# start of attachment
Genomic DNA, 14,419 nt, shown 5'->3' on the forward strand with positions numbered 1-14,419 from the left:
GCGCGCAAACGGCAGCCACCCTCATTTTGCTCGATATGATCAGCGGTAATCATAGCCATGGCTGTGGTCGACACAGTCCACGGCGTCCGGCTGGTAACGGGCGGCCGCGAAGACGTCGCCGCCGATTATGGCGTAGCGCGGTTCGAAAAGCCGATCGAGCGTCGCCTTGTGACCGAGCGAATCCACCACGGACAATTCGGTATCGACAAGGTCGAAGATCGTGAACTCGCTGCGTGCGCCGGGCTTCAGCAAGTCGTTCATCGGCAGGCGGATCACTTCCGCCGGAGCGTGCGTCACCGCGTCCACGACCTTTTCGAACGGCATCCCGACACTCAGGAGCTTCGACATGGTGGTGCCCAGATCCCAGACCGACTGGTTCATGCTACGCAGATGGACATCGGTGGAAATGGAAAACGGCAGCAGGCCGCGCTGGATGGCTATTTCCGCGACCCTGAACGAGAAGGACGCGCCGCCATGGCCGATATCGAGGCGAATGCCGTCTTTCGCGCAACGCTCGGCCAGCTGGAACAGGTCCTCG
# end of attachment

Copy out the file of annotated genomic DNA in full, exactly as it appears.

Genomic DNA, 14,419 nt, shown 5'->3' on the forward strand with positions numbered 1-14,419 from the left:
GCGCGCAAACGGCAGCCACCCTCATTTTGCTCGATATGATCAGCGGTAATCATAGCCATGGCTGTGGTCGACACAGTCCACGGCGTCCGGCTGGTAACGGGCGGCCGCGAAGACGTCGCCGCCGATTATGGCGTAGCGCGGTTCGAAAAGCCGATCGAGCGTCGCCTTGTGACCGAGCGAATCCACCACGGACAATTCGGTATCGACAAGGTCGAAGATCGTGAACTCGCTGCGTGCGCCGGGCTTCAGCAAGTCGTTCATCGGCAGGCGGATCACTTCCGCCGGAGCGTGCGTCACCGCGTCCACGACCTTTTCGAACGGCATCCCGACACTCAGGAGCTTCGACATGGTGGTGCCCAGATCCCAGACCGACTGGTTCATGCTACGCAGATGGACATCGGTGGAAATGGAAAACGGCAGCAGGCCGCGCTGGATGGCTATTTCCGCGACCCTGAACGAGAAGGACGCGCCGCCATGGCCGATATCGAGGCGAATGCCGTCTTTCGCGCAACGCTCGGCCAGCTGGAACAGGTCCTCG